barked works

How did the barked project start?

The BARKED project began with architect and digital artist Robert Ouellette’s investigation into ways to save energy using biomimetics. Robert once led the global Zerofootprint Re-Skinning Prize under Founder Dr. Ron Dembo. The Prize celebrated innovative, world-changing ways to insulate existing buildings to save energy. Since tree bark is a natural, insulating “skin”, Ouellette started documenting the world’s longest lived trees to better understand their evolutionary success. Over time the project changed from a focus on utility to a focus on the biological and spiritual benefits trees and forests offer us.

How do we select the trees?

BARKED project trees are the oldest, largest, and/or most unique trees in distinct regions of the globe. Many are threatened by a changing climate. Their legacy is irreplaceable. So far, our search for trees has taken us to Canada, the US, Australia, Mexico, Thailand, France, England, Scandinavia, Lebanon, Singapore, and Morocco. The next expedition will be to southern Africa. After that we expect to travel to the Amazon rain forest.

How are the images made?

Using high-resolution digital cameras, we photograph a cylindrical section of a majestic tree’s trunk. Where possible the entire girth of the tree is documented. The resulting images are woven together using advanced software and then flattened into a two-dimensional image. Depending on the size of the tree, the complete, unrolled images can be ten or more metres long. We segment the longer images into modules of two metres wide by one high. Smaller, frame-sized editions are also available. The pictures are stunning to look at but they also capture a tree’s environment, life, and history. Art meets science.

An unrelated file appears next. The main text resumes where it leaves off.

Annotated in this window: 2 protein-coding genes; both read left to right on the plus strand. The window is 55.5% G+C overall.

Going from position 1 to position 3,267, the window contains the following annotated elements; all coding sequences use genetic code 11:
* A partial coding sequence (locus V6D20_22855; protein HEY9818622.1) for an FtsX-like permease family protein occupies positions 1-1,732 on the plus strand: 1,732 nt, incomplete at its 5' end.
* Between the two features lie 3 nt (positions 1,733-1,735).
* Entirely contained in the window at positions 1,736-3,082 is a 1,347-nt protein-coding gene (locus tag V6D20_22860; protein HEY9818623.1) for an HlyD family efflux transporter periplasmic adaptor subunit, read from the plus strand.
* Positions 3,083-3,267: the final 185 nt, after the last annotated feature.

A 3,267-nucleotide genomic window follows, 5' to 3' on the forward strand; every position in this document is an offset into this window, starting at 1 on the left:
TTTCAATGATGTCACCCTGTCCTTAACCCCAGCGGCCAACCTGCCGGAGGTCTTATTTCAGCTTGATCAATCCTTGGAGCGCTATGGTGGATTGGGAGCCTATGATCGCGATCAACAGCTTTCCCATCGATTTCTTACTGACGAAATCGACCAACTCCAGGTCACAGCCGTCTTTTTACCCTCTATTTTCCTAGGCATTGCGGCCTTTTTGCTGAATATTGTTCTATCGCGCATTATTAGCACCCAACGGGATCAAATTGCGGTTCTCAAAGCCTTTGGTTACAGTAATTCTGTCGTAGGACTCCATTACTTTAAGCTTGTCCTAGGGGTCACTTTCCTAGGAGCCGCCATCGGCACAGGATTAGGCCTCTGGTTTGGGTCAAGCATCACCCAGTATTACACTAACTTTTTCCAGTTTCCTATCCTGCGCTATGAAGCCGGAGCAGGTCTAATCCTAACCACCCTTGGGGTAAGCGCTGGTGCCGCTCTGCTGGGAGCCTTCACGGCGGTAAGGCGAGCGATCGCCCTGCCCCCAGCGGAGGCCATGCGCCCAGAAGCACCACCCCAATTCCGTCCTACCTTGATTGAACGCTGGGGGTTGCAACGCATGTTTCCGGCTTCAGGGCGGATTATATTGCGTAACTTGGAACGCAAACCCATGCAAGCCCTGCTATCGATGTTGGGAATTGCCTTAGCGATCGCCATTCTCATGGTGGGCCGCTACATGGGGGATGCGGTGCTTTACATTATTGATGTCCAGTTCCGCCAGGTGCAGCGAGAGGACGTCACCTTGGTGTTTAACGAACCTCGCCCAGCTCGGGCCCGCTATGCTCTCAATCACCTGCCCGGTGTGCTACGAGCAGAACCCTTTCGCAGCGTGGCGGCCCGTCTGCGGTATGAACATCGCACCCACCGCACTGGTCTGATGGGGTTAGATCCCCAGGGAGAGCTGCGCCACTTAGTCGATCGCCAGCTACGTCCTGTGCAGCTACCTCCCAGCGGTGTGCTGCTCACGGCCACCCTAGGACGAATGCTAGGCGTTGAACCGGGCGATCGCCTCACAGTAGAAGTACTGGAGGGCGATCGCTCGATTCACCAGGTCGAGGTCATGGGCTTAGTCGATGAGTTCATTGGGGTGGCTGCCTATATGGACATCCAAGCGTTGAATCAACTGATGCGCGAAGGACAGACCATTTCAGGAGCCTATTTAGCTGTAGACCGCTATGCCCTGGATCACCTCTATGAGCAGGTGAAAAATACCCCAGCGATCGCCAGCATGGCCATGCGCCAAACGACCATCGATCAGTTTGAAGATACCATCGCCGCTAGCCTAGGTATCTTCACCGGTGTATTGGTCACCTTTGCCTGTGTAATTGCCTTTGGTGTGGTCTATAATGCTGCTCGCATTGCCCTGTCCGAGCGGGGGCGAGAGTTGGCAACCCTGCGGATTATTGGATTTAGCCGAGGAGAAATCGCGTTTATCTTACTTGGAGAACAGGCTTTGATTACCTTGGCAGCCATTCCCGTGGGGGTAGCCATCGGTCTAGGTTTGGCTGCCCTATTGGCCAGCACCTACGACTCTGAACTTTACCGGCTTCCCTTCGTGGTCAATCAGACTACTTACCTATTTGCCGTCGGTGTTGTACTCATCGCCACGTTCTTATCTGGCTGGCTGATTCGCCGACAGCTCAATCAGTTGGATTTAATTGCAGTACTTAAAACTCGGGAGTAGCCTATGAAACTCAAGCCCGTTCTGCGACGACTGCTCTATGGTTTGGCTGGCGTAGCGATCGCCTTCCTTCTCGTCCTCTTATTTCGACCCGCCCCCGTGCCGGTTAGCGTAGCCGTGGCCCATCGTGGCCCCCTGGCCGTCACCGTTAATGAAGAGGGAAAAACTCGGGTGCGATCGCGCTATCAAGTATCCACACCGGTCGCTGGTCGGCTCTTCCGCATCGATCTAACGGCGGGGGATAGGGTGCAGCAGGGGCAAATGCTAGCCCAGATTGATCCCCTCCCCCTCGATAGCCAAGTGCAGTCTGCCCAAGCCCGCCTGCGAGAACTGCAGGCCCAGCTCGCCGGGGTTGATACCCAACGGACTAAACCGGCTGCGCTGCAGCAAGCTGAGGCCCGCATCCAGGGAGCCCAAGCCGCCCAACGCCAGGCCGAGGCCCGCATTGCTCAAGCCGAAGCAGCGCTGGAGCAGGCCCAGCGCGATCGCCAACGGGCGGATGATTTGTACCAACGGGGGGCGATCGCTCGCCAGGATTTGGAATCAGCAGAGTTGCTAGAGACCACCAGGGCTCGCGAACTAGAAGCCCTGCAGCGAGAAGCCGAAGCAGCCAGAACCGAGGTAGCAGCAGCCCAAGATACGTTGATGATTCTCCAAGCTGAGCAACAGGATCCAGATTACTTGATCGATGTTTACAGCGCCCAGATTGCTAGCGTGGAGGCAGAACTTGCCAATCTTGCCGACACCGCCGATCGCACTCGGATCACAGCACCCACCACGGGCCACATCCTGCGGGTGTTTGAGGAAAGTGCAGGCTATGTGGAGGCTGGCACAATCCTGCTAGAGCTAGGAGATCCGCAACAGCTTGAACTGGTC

We are passionate about the symbiotic relationship between trees and people. That relationship ranges between the pragmatic and the poetic.

Ouellette’s large BARKED works are visceral experiences. They bypass a direct reference to the things of nature in a search for essence. As a result, the images are more like Mark Rothko’s colour field paintings than they are the prints of Ansel Adams. Nature here is a continuous, emergent force, not an object.

The works are a glimpse into near geologic time. And like a changing earth, the barked skins of the largest, oldest trees on the planet absorb and reconfigure markings from their encounters with us. Think of the process as a reverse pentimento. New readings do not emerge over time from below the image surface, they are imprinted from above by the friction of people leaving their sign on the natural world.

Where possible the entire circumference of a tree is photographed.

The resulting images are digitally fused into a flat, large-format print.

Become a project partner

Almost everything in life is better when done with other people. We invite you to get involved with the project by sponsoring the work, purchasing a limited edition print, or collaborating on a specific tree project. Contact us to discuss how to be part of the BARKED initiative.

Talk with us